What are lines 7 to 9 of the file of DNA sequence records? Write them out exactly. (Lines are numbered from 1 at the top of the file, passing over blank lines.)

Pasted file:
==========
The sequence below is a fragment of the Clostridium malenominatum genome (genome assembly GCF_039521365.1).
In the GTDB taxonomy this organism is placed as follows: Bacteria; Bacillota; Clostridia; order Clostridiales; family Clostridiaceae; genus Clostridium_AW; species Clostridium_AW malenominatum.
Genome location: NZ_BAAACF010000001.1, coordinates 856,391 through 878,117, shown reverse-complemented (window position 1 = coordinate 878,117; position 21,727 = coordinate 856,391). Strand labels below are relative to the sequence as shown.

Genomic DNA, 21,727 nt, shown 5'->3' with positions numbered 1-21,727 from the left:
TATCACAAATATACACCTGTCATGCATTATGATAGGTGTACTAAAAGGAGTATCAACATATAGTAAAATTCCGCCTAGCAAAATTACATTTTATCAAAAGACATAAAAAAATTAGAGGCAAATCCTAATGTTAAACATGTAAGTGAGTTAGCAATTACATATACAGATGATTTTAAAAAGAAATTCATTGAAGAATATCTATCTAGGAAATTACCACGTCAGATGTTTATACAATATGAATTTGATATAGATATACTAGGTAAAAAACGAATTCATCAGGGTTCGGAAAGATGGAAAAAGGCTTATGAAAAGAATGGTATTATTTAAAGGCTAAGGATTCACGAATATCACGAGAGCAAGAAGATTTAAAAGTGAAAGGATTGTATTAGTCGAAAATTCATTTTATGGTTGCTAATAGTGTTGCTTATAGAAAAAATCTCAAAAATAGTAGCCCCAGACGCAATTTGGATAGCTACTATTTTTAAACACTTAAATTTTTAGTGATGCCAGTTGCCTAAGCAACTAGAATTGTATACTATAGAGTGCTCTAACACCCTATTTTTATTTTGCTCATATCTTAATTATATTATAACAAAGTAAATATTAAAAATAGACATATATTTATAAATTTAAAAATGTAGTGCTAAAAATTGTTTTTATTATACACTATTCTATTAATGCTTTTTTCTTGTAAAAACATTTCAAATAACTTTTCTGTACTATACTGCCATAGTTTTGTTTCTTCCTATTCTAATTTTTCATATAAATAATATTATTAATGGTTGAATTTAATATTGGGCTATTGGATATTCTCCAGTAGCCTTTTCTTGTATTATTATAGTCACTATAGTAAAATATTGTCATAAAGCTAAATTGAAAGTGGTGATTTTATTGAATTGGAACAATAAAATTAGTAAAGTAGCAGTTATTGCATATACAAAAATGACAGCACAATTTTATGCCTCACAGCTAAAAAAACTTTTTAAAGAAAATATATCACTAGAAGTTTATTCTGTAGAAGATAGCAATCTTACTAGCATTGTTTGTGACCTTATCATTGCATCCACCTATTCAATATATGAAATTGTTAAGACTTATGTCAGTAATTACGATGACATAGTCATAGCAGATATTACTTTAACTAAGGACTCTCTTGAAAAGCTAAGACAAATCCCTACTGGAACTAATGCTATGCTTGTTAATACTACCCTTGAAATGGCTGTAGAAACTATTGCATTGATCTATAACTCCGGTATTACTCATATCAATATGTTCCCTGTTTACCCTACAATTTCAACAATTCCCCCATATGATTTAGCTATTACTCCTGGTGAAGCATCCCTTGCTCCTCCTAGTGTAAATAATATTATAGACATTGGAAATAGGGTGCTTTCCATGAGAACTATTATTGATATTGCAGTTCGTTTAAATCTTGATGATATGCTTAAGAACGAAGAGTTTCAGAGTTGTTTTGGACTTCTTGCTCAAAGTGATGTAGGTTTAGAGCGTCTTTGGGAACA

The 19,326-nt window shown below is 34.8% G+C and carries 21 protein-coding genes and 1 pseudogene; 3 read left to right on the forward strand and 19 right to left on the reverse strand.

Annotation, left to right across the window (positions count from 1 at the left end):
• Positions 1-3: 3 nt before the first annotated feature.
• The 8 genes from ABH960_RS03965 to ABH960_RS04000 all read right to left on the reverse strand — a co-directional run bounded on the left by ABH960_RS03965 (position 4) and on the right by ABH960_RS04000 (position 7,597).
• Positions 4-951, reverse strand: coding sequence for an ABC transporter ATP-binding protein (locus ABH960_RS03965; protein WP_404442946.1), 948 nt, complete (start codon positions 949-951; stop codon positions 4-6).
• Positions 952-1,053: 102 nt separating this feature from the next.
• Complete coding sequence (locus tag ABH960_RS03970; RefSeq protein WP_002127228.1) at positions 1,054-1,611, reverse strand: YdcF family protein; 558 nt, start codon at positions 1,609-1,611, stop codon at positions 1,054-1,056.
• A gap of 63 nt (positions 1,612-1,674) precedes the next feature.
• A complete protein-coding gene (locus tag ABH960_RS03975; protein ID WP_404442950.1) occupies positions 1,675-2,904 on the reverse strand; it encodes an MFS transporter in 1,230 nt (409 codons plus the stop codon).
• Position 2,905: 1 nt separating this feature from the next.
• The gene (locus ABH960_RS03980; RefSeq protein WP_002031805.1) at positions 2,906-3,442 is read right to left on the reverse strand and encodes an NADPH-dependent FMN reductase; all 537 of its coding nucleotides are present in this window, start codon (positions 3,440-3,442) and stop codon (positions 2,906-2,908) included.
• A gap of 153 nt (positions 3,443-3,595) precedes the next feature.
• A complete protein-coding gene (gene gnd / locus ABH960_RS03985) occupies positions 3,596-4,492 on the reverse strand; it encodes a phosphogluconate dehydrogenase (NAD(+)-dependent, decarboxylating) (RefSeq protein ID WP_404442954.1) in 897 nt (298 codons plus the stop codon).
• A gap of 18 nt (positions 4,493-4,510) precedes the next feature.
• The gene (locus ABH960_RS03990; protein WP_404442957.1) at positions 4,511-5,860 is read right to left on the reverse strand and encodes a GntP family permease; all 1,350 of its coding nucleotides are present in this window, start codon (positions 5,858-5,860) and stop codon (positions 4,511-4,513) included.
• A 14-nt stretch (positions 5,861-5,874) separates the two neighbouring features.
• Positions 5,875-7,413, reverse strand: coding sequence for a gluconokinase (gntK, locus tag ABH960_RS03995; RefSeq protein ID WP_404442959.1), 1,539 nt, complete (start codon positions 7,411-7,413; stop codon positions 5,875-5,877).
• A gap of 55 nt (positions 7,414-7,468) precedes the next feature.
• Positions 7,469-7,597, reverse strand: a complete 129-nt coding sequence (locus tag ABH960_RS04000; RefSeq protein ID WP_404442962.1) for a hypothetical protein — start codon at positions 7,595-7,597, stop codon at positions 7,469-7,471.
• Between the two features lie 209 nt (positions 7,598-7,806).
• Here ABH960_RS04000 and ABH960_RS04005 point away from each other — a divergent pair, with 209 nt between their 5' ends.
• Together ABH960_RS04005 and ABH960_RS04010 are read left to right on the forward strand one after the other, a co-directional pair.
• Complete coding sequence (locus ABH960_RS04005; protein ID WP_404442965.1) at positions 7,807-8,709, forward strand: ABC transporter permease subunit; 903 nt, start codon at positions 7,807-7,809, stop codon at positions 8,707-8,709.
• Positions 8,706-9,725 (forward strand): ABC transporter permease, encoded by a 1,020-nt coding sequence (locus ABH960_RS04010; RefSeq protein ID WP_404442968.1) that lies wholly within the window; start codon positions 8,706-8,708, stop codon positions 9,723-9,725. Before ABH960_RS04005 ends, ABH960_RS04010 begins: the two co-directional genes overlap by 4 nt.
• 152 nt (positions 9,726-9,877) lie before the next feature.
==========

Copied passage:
Annotation, left to right across the window (positions count from 1 at the left end):
• Positions 1-3: 3 nt before the first annotated feature.
• The 8 genes from ABH960_RS03965 to ABH960_RS04000 all read right to left on the reverse strand — a co-directional run bounded on the left by ABH960_RS03965 (position 4) and on the right by ABH960_RS04000 (position 7,597).